10 Tips for a Great Graduation Speech
Outline - The best thing you can do to help yourself write this speech is to use some notecards and make yourself a physical outline. Tape it to a desk, the wall, just make it so you can move the pieces around; categorize each one and write down the basic thought you want to write about;once they're in order you can fill in the empty spaces. Examples : When Suzy played Titania in drama, Mr. Turcotte's US History antics.
Quotes - You'll want to use quotes. Do yourself and your class a favor - find some that really mean something to your class. What was your class motto, if you had one? If you go to a Christian school, quote a particularly meaningful passage of the bible.
History - Talk about the school's history, your class history, and how you all got where you are now. Make this speech something that wouldn't work for any other graduating class, and make it personal! Do your research.
Include - Don't just include the people you know. If you have to, interview people who don't involve themselves in your social circle. If you're a band geek (I know I was) find a jock to tell you about their four years. Don't leave anyone out - it's their graduation, too.
Stories - Include plenty of stories that a lot of people will know about in your graduation speech. If something happened during a play, on a band trip, during a football game, at prom, those are all great things to talk about. If something changed your class, that is, too.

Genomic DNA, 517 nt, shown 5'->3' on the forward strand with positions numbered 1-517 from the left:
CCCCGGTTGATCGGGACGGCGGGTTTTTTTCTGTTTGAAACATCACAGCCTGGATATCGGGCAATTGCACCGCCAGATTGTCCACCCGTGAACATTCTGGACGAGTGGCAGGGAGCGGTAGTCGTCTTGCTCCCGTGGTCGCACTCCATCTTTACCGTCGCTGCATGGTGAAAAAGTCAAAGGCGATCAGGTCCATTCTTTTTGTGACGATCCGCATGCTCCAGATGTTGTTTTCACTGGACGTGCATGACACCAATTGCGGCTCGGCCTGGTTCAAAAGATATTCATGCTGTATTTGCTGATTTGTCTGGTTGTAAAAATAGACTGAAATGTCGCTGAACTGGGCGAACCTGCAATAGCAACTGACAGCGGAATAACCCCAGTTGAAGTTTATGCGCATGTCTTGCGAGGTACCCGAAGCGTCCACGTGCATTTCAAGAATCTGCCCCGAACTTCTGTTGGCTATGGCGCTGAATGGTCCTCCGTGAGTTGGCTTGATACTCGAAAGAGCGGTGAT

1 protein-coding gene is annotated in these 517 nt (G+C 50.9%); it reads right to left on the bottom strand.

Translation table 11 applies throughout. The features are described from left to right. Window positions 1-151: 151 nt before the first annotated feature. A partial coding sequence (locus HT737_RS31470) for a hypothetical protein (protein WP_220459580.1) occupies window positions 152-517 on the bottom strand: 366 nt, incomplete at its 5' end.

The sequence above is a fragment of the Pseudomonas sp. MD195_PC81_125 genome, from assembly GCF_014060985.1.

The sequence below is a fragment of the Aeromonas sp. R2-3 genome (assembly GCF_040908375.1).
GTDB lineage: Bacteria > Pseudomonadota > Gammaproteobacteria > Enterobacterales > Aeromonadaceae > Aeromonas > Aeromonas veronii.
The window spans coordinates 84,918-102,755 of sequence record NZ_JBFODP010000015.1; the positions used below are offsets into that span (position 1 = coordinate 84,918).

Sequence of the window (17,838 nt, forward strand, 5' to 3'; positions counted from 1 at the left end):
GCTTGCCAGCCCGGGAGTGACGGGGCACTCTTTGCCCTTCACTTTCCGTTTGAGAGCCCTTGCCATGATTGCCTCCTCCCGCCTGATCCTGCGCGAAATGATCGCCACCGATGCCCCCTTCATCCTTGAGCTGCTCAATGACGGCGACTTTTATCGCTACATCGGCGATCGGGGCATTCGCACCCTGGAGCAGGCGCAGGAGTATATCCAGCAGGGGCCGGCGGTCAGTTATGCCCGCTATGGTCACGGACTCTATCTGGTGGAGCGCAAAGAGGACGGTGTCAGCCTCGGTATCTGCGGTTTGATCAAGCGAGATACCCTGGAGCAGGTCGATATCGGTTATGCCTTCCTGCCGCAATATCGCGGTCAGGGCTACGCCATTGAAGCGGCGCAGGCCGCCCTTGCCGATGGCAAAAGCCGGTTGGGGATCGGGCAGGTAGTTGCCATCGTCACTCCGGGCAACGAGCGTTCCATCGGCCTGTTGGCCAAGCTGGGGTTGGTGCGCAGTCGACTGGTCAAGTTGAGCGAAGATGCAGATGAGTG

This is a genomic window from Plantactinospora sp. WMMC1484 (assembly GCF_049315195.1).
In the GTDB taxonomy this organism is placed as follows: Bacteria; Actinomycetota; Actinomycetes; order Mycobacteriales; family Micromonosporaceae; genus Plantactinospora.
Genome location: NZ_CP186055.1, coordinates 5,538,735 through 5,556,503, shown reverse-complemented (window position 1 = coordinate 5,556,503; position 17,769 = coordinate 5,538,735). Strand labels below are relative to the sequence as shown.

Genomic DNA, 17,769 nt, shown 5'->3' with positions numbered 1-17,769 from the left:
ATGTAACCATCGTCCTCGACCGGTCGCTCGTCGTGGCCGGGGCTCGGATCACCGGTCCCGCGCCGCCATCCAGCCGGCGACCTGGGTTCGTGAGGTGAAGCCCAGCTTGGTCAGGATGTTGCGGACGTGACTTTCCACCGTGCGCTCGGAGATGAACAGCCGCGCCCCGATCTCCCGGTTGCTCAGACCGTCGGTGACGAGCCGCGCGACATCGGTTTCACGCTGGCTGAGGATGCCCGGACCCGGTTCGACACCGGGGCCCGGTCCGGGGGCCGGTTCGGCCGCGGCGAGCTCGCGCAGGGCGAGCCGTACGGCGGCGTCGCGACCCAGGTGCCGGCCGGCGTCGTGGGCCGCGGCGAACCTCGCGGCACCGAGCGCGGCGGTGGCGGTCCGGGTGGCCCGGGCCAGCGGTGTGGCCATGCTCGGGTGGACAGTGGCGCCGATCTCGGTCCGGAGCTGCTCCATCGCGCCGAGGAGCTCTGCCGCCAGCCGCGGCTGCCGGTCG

Future - Where will you all go? Many people are still wondering that while they're sitting on those chairs. Be encouraging; talk about where some famous people were at your age - or even ask some teachers for examples of what they did after graduating.
Be Yourself - Everyone listening will know if you're insincere in the speech. If you're funny, be funny, but if you're not then don't! Just be yourself, and play to your strengths.Student also need dissertation writing service for graduation.
Cliches - Avoid them. Just don't do it. Don't talk about spreading your wings, or anything like that. Everyone's heard it a million times, and you can do better! Have a few other people read your speech and look for cliches, just in case.
Thank - This is a good time to make sure people who deserve thanks get it. Parents, teachers, and the other people who work at your school, they all deserve more thanks than they'll ever get for the years they've volunteered to getting your class to this point. Every teacher, even if they're not liked much, has something they gave to you. Patience, diligence, knowledge, they are all things that you've learned. Think about where you learned them.
Read Aloud - Before you get on stage, read your speech aloud to yourself and to others. See if a teacher will let you read it to a class. Get used to reading in front of people, and try to at least partially memorize the speech so you don't stumble over it when you actually make it. If you find yourself getting hung up on a word, find a synonym for it. Relax, don't worry, and congratulations!